Why I like Vue over React – Munawwar – Medium

  • i. trigger state change through props + listen to componentWillReceiveProps(), which can then change the internal state of the child component
  • Vue.js gives an easy way to access child components using “ref” attribute on the component’s custom element.
  • 3. Attaching events to component root element: When it comes to parent component listening to events on a child, I prefer to attach anonymous functions as event handlers to the root element of the child.
  • Vue.js, gives ability to directly attach an event handler by defining a “v-on:eventname.native” attribute on the component’s custom element.
  • [A gotcha is that $refs isn’t available until the component renders.

As a person who have spent time writing his own JS framework, I am nitpicky, when it come to frameworks. When it comes to React, there are several things I don’t like, which Vue.js seems to have…

@VueJsNews: Why I like Vue over React – #vuejs #reactjs

As a person who have spent time writing his own JS framework, I am nitpicky, when it come to frameworks. When it comes to React, there are several things I don’t like, which Vue.js seems to have solved in nice ways (out of the box):

[Besides, babel is a huge dependency that adds to the build system, which I try to avoid. Its 150MB when a full browser — Chrome debian extracted, is 178 MB. Ridiculous!]

2. Updating child components: With React, if one isn’t using Redux, there are two ways to trigger state change on a child component:

i. trigger state change through props + listen to componentWillReceiveProps(), which can then change the internal state of the child component

or

ii. keep a reference to child component(s) in the render and then call a method on the child component, which in turn changes the internal state of the child.

I personally find method (i) convoluted and rather prefer (ii). However React recommends (i). On the other hand, Vue.js gives an easy way to access child components using “ref” attribute on the component’s custom element. (Besides it looks more nicer/readeable than keeping references to child components in JS with React).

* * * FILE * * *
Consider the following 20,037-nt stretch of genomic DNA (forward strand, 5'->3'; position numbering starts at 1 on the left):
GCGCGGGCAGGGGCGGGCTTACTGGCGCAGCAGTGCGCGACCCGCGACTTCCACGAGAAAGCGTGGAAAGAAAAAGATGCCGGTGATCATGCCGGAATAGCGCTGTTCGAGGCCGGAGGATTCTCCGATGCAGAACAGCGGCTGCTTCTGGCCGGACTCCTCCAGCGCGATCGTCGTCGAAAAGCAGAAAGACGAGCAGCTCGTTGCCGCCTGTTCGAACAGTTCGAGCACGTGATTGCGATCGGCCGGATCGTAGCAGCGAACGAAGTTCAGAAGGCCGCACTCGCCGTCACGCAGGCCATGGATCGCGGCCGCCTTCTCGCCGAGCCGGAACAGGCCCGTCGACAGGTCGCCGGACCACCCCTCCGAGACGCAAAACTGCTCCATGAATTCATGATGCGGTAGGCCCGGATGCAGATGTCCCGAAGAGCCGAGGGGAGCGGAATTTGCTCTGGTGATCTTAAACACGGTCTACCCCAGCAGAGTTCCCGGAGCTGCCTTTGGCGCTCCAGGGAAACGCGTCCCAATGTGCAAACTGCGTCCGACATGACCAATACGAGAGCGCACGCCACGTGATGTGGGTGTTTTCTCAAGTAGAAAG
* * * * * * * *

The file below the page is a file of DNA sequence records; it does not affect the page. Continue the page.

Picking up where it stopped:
You might be thinking: “Why not just use Redux”? My question is why add the additional layer when the application/website is small?

[A gotcha here is that $refs isn’t available until the component renders. I solved this with the JS framework I wrote in the past, by rendering the component in-memory, on construction. This helps in resolving *most* of the references to child components, if not all. It also avoided a “not rendered” internal state, which avoided several checks in the library code, avoiding bugs, simplifying code for both the developer and the maintainer. <- Vue.js maintainers, if any of you reading this, take that as a potential idea/suggestion.] 3. Attaching events to component root element: When it comes to parent component listening to events on a child, I prefer to attach anonymous functions as event handlers to the root element of the child. This makes both the parent and the child easier to refactor if/when needed. With React, one has to pass function(s) through props (which introduces a name) to attach an event handler to the root element of a component. Vue.js, gives ability to directly attach an event handler by defining a “v-on:eventname.native” attribute on the component’s custom element. It avoids any named property on the child and is much more declarative, nicer to read. 4. Let’s say I need to implement an abstract pop-up modal, that has two different body and footer shown at two different places in the website. The React way is to define props, and use them in the render function. But with Vue, one can define it with placeholders (Vue calls it “slots”)as:

Why I like Vue over React – Munawwar – Medium